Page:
I was self learning about entropy and came across this equation. $$ H = - \sum p(x) \log p(x) $$

The equation for entropy in expected value, $$ H(x) = \operatorname*{\mathbb{E}}_{X \sim P}[I(x)] = -\operatorname*{\mathbb{E}}_{X \sim P}[\log P(x)]. $$

But the expected value is written as

$$ \mathbb{E}[X] = \sum_{i=1}^k x_i p_i = x_1p_1 + x_2p_2 + \cdots + x_k p_k $$

Using the above expected value formula, I expected the entropy equation looks something like this

$$H(x)= -\operatorname*{\mathbb{E}}_{x \sim P(x)}[\log P(x)]= - \sum xP(x)\log P(x) $$

where is the $x$ gone in the real entropy formula in summation notation?

  • $\begingroup$ In your last equation, the equation that you think it should look like, what is $x$? $\endgroup$
    – Pseudonym
    Commented Jun 19, 2020 at 3:37
  • $\begingroup$ I am not mathematically skilled and I might be wrong. I took the $x$ from expected value formula $E[X]$ $\endgroup$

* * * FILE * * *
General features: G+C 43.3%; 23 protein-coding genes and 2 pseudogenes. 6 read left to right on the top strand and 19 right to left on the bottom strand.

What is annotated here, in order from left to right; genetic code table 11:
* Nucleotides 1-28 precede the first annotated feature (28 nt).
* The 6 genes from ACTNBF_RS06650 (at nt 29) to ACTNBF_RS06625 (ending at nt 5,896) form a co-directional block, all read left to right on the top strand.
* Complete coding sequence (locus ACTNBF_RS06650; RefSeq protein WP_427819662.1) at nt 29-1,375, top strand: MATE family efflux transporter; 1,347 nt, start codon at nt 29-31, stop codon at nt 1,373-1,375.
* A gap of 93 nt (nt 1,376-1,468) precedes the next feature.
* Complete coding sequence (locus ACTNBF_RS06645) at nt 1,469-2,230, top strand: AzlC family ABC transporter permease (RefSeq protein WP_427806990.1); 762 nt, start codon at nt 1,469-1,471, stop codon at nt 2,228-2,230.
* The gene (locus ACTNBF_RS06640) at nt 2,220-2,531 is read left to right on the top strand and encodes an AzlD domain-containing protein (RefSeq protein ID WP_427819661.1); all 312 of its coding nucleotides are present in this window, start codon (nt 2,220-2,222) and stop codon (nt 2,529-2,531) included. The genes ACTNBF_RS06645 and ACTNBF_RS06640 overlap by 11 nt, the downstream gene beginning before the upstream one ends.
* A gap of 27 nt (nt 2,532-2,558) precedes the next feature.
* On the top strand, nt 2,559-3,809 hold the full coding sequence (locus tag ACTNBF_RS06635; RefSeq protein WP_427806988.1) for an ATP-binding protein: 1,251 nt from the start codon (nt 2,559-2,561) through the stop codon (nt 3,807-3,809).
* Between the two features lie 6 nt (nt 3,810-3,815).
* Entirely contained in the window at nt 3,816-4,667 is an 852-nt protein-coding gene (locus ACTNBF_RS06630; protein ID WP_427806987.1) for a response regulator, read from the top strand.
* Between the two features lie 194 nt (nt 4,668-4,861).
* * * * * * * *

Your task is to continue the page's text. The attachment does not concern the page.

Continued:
– Eka
    Commented Jun 19, 2020 at 14:22

1 Answer 1


Here is the definition of the expectation of a discrete random variable $Y$: $$ \mathbb{E}[Y] = -\sum_y \Pr[Y = y] \cdot y. $$ In your case, $Y = \log P(X)$, where $X \sim P$. Therefore $$ \mathbb{E}[X] = \sum_y \Pr[\log P(X) = y] \cdot y. $$ Notice that $$ \Pr[-\log P(X) = y] = \sum_{x\colon \log P(x)=y} \Pr[X = x] \cdot y = \sum_{x\colon \log P(x)=y} \Pr[X = x] \cdot \log P(x). $$ Therefore $$ \mathbb{E}[X] = \sum_y \sum_{x\colon \log P(x) = y} \Pr[X = x] \cdot \log P(x) = \sum_x \Pr[X = x] \log P(x) = \sum_x P(x) \log P(x). $$

  • $\begingroup$ Why $Y=\log P(X)$ is a random variable? $P(X)$ is not a random variable (stats.stackexchange.com/questions/300187/…). $\endgroup$
    – ado sar
    Commented Dec 3, 2022 at 14:05
  • $\begingroup$ If you apply a (measurable) function to a random variable, you get another random variable. $\endgroup$ Commented Dec 4, 2022 at 17:04
  • $\begingroup$ So can I think it like a composition $Y=f(g(X))$ where $f= \log$ and $g=P$? $\endgroup$
    – ado sar
    Commented Dec 4, 2022 at 21:23
  • $\begingroup$ If you want. You can also think of $\log P$ as a single function. $\endgroup$ Commented Dec 5, 2022 at 5:45

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